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Are teachers ceding too much discipline to in-school police officers?

A report released Wednesday by the American Civil Liberties Union found a significant shift in who disciplines students – and what the effects are long-term.

Damian Dovarganes/AP
In this Dec. 16, 2015 file photo, Los Angeles School Police officer Alex Camarillo, far left, and school officials welcome back area students heading back to school a day after an email threat triggered a shutdown of the vast United Los Angeles School District. The ACLU released a report Oct. 19, 2016 that found police officers are disciplining and arresting students far too often for minor infractions teachers should normally handle.

When a major disciplinary issue flares in their classroom, teachers often face a tough choice: Can I handle this myself – or do I need backup?

Over the past two decades, teachers have increasingly asked for reinforcement in the form of a school resource officer (SRO), a police officer specifically assigned to a school or district. Sometimes they respond to emergencies, like the presence of an active shooter. But more frequently, a new American Civil Liberties Union report shows, teachers are turning to police to handle something far more minor, such as a student who is disruptive but not physically threatening.

During the 2013-14 school year in California, more than 20,000 students – a majority of them low-income children of color or children with disabilities –  were disciplined by school police for minor infractions that teachers would have handled in the past, the ACLU found. More than 9,500 of those interventions resulted in arrests; at their extreme, they involved strip searches, excessive use of force, and pepper spray.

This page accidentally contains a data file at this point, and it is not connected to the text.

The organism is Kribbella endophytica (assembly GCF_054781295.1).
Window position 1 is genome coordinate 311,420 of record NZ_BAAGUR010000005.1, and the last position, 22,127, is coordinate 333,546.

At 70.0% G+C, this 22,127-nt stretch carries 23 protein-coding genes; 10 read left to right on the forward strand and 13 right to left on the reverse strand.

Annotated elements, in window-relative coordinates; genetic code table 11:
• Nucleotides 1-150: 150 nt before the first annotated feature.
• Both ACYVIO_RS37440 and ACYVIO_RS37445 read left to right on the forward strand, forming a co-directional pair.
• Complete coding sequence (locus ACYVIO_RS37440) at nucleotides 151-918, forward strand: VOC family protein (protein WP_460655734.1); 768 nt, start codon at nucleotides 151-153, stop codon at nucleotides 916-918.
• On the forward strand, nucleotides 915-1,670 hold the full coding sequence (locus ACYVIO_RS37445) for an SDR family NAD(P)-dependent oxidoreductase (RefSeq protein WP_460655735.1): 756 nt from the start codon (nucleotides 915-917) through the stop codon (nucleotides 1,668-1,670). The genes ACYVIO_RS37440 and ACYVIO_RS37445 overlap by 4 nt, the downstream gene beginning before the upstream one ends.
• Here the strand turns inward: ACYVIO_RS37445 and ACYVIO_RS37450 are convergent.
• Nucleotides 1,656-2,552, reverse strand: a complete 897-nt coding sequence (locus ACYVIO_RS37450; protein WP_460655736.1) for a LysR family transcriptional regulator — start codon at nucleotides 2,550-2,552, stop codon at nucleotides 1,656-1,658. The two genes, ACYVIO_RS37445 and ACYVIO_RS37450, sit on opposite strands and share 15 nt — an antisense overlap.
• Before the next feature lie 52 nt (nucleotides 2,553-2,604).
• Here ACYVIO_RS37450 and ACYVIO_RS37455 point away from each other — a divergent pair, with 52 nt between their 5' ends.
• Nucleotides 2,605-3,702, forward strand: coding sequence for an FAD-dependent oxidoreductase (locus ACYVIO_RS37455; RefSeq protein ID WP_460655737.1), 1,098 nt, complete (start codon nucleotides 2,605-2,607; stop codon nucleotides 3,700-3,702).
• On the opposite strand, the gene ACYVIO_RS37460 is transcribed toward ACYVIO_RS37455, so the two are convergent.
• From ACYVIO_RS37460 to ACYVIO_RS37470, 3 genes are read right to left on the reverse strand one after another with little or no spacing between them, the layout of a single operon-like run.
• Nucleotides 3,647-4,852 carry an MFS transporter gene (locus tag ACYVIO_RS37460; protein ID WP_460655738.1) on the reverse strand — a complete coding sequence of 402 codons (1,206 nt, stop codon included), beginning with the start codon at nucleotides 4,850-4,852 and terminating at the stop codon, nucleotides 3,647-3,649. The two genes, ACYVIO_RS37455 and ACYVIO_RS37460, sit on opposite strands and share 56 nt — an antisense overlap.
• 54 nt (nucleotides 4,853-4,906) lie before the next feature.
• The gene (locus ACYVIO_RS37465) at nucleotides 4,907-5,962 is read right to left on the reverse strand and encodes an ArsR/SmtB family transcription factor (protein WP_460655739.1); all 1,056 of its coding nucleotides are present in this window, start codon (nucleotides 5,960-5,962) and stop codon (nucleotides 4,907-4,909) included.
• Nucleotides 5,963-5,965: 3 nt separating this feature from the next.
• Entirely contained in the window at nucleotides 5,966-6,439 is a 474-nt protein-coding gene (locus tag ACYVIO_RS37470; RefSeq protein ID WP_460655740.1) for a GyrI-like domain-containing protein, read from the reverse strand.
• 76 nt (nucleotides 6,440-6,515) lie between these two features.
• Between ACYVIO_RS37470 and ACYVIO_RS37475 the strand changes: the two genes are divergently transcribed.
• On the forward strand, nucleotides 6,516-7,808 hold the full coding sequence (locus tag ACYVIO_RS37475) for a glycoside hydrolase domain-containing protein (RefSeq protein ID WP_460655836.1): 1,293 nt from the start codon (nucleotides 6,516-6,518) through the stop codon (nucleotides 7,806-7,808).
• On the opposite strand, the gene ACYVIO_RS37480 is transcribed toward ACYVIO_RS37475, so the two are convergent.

The consequences of such discipline can be long-lasting. If a student is arrested in such an encounter, the likelihood they’ll end up dropping out of school or becoming entangled in the criminal justice system dramatically increases, according to the report, which recommends a reconsideration of how – or if – SROs are employed in schools. 

“Especially in California … some districts are spending millions of dollars a year from classroom budgets to put armed police in schools,” says Linnea Nelson, education equity staff attorney for the ACLU’s Northern California branch and co-author of the report. “What we need to do is ensure schools can invest in resources that ensure a quality education for all students, like school counselors and mental health services that keep students in school.”

The ACLU based its report on recently released first-of-its-kind national data from the United States Department of Education Office for Civil Rights. Its findings, the group says, are relevant to all states and point to the need for more research nationwide.